As an American, there are plenty of things that I either intentionally or intentionally find myself at odds with when it comes to British culture. For example, I enjoy shouting the word ‘awesome’ and really, really meaning it. My eyes glaze over when confronted with yet another screed on the proper way to boil water and make tea. And sometimes I just really want to drink a Bud Light without being judged.
On other things, though, I truly connect with the British, namely when it comes to the following things: swearing like a sailor, being skeptical of positive feedback and being annoyed with pretty much everything having to do with what my fellow Americans call the three-month-long mess lovingly dubbed ‘the holiday season’.
When I am shopping and happen to overhear Christmas music in October, I openly grimace and, like a good agnostic Yank, shout ‘NOT AWESOME’ at the speakers on the ceiling. I think Christmas lights are at their best when they are strung up around bar patios during the summer, not when they’re wrapped around some poor unsuspecting driveway shrub the day after Thanksgiving. And I don’t understand why people lose their minds over egg nog, unless of course I’ve managed to choke down three glasses of it, in which never mind, it’s the best cocktail ever. The only Christmas-related things I like are, in order: A Christmas Story, because it was filmed near my hometown and I sort of have to like it, and The Nightmare Before Christmas, because come on, it’s awesome.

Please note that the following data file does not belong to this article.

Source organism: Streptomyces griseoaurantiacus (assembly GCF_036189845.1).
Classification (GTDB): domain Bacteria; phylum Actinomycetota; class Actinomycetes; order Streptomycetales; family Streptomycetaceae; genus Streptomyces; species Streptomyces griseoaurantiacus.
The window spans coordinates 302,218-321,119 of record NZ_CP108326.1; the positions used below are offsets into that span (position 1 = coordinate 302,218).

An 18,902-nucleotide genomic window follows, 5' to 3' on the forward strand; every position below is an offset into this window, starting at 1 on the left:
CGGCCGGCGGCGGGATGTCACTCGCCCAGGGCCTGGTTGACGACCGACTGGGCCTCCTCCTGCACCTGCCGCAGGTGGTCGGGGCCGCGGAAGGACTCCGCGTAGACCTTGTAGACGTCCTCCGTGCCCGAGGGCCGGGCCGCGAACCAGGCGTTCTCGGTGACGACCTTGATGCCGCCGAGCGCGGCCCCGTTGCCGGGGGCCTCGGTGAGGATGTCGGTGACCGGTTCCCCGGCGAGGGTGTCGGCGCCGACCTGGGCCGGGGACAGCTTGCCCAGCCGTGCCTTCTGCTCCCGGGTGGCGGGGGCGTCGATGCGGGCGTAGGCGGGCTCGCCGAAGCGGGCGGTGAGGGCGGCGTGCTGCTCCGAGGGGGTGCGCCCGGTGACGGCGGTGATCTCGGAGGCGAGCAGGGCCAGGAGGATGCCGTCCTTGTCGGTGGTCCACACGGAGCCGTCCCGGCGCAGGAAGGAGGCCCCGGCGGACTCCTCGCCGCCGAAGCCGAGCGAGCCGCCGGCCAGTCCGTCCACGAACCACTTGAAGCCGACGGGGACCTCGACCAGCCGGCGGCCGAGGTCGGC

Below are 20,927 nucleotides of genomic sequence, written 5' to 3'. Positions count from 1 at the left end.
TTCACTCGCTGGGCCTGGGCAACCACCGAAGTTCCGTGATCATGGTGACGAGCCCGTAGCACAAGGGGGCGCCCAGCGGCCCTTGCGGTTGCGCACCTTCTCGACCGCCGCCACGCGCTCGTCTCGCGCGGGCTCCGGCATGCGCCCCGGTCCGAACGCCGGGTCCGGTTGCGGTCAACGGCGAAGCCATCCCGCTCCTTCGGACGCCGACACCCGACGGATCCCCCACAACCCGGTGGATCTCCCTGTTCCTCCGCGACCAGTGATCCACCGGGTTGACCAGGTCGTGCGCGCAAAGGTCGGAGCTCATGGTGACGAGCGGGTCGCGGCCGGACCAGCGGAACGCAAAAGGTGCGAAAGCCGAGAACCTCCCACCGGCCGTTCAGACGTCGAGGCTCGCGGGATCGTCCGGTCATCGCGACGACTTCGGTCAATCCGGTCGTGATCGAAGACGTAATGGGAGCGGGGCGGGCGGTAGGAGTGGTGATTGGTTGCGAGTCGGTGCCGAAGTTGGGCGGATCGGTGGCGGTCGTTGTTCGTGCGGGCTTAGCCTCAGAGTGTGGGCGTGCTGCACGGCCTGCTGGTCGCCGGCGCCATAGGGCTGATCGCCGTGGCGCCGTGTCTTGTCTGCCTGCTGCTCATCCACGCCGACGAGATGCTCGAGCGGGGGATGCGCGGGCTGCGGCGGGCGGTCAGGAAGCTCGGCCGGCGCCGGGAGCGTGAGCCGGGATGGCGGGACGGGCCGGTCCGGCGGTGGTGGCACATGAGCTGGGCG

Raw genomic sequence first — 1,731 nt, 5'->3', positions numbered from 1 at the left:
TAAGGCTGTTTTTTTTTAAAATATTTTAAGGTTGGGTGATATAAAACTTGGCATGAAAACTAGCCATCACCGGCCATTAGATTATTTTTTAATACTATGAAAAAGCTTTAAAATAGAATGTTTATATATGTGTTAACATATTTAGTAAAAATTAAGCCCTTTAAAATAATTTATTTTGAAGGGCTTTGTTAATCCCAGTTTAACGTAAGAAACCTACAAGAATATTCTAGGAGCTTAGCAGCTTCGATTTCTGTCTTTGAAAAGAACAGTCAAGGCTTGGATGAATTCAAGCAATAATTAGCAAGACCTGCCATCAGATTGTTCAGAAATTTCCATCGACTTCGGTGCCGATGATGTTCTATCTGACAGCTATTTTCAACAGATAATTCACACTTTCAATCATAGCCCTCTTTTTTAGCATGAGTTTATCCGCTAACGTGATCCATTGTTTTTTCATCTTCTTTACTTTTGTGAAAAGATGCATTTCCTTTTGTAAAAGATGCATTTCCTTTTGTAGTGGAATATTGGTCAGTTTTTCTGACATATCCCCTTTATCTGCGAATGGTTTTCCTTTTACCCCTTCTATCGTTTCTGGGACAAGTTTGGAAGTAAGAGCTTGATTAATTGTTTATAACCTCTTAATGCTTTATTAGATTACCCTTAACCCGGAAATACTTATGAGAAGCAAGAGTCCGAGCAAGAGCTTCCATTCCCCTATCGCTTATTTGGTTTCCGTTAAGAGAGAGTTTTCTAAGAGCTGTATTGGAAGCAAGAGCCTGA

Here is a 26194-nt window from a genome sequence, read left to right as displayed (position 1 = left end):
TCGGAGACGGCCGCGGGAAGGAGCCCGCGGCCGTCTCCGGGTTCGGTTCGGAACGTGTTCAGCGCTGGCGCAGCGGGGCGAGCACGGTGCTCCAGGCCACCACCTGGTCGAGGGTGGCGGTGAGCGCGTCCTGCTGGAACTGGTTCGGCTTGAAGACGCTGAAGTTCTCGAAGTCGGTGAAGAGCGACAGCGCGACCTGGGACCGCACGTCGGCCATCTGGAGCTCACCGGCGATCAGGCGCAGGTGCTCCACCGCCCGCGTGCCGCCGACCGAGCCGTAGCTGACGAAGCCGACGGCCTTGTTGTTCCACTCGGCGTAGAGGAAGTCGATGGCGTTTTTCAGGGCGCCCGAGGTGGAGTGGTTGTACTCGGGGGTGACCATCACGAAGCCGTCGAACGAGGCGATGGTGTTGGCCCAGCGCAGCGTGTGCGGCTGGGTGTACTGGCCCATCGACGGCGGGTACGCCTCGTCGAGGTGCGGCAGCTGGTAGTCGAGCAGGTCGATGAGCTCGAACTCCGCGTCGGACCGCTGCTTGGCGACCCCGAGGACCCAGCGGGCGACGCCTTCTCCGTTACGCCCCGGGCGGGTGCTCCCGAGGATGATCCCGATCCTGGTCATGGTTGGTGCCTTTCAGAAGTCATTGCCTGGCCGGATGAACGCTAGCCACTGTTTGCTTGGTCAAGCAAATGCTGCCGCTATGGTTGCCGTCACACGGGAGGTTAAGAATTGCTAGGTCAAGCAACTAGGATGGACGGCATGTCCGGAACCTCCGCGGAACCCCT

Anyway, if you feel so inclined, BBC America is hosting a chat today at 2pm ET on this very topic. You can use #MindTheChat on Twitter to join in, or leave your Seinfeld-esque ‘what’s the deal with Christmas jumpers?’ in the submissions queue.
(Photo of an obviously psyched Jon Snow: Save the Children)